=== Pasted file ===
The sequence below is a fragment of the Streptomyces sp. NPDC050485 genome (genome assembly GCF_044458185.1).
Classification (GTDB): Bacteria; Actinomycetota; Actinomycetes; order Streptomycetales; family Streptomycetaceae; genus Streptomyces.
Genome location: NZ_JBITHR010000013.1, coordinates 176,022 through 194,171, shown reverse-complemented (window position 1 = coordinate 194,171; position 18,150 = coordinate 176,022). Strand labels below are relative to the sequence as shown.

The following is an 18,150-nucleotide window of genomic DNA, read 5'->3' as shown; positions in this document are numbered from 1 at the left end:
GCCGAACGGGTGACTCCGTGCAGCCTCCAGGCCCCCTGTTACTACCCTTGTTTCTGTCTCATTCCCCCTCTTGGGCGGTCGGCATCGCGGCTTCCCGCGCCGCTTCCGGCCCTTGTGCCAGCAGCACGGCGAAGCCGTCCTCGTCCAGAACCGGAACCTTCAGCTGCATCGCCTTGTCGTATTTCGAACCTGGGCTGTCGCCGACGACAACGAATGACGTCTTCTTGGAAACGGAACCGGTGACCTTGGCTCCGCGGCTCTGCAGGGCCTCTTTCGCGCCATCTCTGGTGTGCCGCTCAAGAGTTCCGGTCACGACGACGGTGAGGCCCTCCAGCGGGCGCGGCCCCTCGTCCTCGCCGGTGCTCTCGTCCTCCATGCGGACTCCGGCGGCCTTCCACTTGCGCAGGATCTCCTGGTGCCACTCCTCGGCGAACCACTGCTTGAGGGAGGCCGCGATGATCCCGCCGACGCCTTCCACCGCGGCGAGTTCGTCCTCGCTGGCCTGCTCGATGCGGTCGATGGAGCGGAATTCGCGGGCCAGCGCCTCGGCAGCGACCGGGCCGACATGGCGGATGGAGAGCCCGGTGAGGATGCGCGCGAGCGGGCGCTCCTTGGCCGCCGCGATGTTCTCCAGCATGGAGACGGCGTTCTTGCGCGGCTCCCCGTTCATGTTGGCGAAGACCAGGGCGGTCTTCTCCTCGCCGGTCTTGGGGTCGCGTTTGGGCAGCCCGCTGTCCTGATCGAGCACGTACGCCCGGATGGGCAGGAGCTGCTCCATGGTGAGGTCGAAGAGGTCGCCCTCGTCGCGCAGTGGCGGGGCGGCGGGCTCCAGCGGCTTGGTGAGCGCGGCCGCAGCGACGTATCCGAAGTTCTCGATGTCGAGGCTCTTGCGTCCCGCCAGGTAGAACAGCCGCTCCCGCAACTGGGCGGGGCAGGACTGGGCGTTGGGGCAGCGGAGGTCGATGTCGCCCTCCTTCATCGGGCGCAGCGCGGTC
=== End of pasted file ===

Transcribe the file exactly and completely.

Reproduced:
The sequence below is a fragment of the Streptomyces sp. NPDC050485 genome (genome assembly GCF_044458185.1).
Classification (GTDB): Bacteria; Actinomycetota; Actinomycetes; order Streptomycetales; family Streptomycetaceae; genus Streptomyces.
Genome location: NZ_JBITHR010000013.1, coordinates 176,022 through 194,171, shown reverse-complemented (window position 1 = coordinate 194,171; position 18,150 = coordinate 176,022). Strand labels below are relative to the sequence as shown.

The following is an 18,150-nucleotide window of genomic DNA, read 5'->3' as shown; positions in this document are numbered from 1 at the left end:
GCCGAACGGGTGACTCCGTGCAGCCTCCAGGCCCCCTGTTACTACCCTTGTTTCTGTCTCATTCCCCCTCTTGGGCGGTCGGCATCGCGGCTTCCCGCGCCGCTTCCGGCCCTTGTGCCAGCAGCACGGCGAAGCCGTCCTCGTCCAGAACCGGAACCTTCAGCTGCATCGCCTTGTCGTATTTCGAACCTGGGCTGTCGCCGACGACAACGAATGACGTCTTCTTGGAAACGGAACCGGTGACCTTGGCTCCGCGGCTCTGCAGGGCCTCTTTCGCGCCATCTCTGGTGTGCCGCTCAAGAGTTCCGGTCACGACGACGGTGAGGCCCTCCAGCGGGCGCGGCCCCTCGTCCTCGCCGGTGCTCTCGTCCTCCATGCGGACTCCGGCGGCCTTCCACTTGCGCAGGATCTCCTGGTGCCACTCCTCGGCGAACCACTGCTTGAGGGAGGCCGCGATGATCCCGCCGACGCCTTCCACCGCGGCGAGTTCGTCCTCGCTGGCCTGCTCGATGCGGTCGATGGAGCGGAATTCGCGGGCCAGCGCCTCGGCAGCGACCGGGCCGACATGGCGGATGGAGAGCCCGGTGAGGATGCGCGCGAGCGGGCGCTCCTTGGCCGCCGCGATGTTCTCCAGCATGGAGACGGCGTTCTTGCGCGGCTCCCCGTTCATGTTGGCGAAGACCAGGGCGGTCTTCTCCTCGCCGGTCTTGGGGTCGCGTTTGGGCAGCCCGCTGTCCTGATCGAGCACGTACGCCCGGATGGGCAGGAGCTGCTCCATGGTGAGGTCGAAGAGGTCGCCCTCGTCGCGCAGTGGCGGGGCGGCGGGCTCCAGCGGCTTGGTGAGCGCGGCCGCAGCGACGTATCCGAAGTTCTCGATGTCGAGGCTCTTGCGTCCCGCCAGGTAGAACAGCCGCTCCCGCAACTGGGCGGGGCAGGACTGGGCGTTGGGGCAGCGGAGGTCGATGTCGCCCTCCTTCATCGGGCGCAGCGCGGTC